“But then the emails came roaring back, and James Comey was caught somewhere between misfeasance and malfeasance.” (Today)

    From truth-teller to misfeasance and malfeasance in four short months. You can’t make this stuff up!

    Still think Mr. Littwin has “a pretty good handle on politics”. Not so fast. This January Mr. Littwin evaluated eleven possible Republican presidential nominees (that’s right, 11). Guess who he left out? Yep, Donald J. Trump. You can’t make that stuff up, either!!

    And today there’s this:

    “As you may have noticed, I haven’t even mentioned policy. That may be the worst part of this soulless campaign.”

    That, ladies and gentlemen, boys and girls is a Class A, Number One, Top of the Line cop-out. Mr. Littwin has absolute control over column content. It’s only that control that helps him avoid, well, uncomfortable subjects (read: Laquan McDonald) and he has used Mr. Trump’s candidacy to that very end. For Mr. Littwin to now suggest that Mr. Trump is solely responsible for his lack of policy discussion is not only nonsense it’s intellectually dishonest.

    But it’s not only policy Mr. Littwin has used Mr. Trump to avoid discussing. Here, according to are the top 2016 political issues”

    – the economy
    – environment and science
    – criminal justice
    – health care
    – privacy and data security
    – education
    – religion and social issues

    Want to take a wild guess at how many of these issues Mr. Littwin has written about? If you guessed none, you are correct!

    Why this dearth of discussion on important current political issues? Well, Mr. Littwin doesn’t say but odds are he’d probably blame Mr. Trump.

    And now for the comedy.

    “I want to be as nonpartisan as a full-blown liberal like myself can be, .”

    Yes, Mr. Littwin actually wrote that in this column. A nonpartisan Mr. Littwin is an oxymoron but then again, so is Colorado Independent.


    “Sixty percent of voters view Hillary Clinton unfavorably, according to a ABC News/Washington Post poll released Monday morning, the highest level of unpopularity yet for the Democratic presidential nominee.” –

    “According to former Jimmy Carter pollster Pat Caddell, Hillary Clinton is hemorrhaging support as a result of the FBI announcement and we could see a repeat of the 1980 election when anti-establishment candidate Ronald Reagan won in a landslide.” –

    “Has America become so numb by the decades of lies and cynicism oozing from Clinton Inc. that it could elect Hillary Clinton as president, even after Friday’s FBI announcement that it had reopened an investigation of her emails while secretary of state?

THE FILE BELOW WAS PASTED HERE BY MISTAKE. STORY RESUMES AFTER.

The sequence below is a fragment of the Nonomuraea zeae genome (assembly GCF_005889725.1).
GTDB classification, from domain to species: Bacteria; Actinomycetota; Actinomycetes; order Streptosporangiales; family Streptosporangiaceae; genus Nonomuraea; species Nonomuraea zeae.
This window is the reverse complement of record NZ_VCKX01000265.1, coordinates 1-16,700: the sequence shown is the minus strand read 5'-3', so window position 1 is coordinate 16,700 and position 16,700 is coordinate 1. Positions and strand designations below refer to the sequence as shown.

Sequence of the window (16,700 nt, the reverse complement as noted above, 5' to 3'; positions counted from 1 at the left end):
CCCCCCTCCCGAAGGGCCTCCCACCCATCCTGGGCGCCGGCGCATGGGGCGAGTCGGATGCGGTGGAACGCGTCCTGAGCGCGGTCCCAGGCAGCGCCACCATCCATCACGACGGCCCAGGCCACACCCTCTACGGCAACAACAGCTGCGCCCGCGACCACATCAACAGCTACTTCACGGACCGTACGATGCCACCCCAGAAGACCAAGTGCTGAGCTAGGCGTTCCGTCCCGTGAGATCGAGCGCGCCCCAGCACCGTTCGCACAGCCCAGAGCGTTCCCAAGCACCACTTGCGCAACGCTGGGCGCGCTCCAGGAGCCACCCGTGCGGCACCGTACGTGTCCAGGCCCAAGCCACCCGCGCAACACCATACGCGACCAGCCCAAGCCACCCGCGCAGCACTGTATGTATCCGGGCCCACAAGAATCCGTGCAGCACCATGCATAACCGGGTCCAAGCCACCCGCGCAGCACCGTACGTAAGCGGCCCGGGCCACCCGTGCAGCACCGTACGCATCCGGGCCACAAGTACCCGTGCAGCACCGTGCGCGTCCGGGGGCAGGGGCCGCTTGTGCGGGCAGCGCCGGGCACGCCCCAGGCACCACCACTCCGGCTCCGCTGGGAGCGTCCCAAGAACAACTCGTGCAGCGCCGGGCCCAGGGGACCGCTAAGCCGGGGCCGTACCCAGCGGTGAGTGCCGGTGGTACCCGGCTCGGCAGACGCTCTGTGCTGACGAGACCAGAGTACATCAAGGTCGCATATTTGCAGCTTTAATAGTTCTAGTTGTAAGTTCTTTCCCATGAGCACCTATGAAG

We’ll find out soon enough.

    It’s obvious the American political system is breaking down. It’s been crumbling for some time now, and the establishment elite know it and they’re properly frightened. Donald Trump, the vulgarian at their gates, is a symptom, not a cause. Hillary Clinton and husband Bill are both cause and effect.
    FBI director James Comey’s announcement about the renewed Clinton email investigation is the bombshell in the presidential campaign. That he announced this so close to Election Day should tell every thinking person that what the FBI is looking at is extremely serious.” – Chicago Tribune

    “The specter of a drawn-out, Nixon-like investigation is clouding Democrat Hillary Clinton’s race for the presidency with a new poll showing nearly half equating the email scandal to Watergate and even more worried that the FBI probe will drag on into her presidency.

    While polls out Monday morning do not show a big swing away from Clinton to Republican Donald Trump, they do show renewed concerns about the revived investigation into her email server due to thousands of previously unknown emails found on the computer of former Rep. Anthony Weiner, the estranged husband of top Clinton aide Huma Abedin.” –

    “Whispers of “payback” are being directed at Hillary Clinton after she decried as “unprecedented” the surprise FBI revival of its probe of her email scandal.

    That’s because 24 years ago, as former President George H.W. Bush was surging back against challenger Bill Clinton, a special prosecutor raised new charges against Bush in the Iran-Contra probe, prompting Clinton to claim he was running against a “culture of corruption.”” –

    “’Cause I don’t have no use
    For what you loosely call the truth” – Tina Turner

    Greenlight a Vet
    Folds of Honor
    Special Operations Warriors Foundation
    Veterans Day – November 11, 2016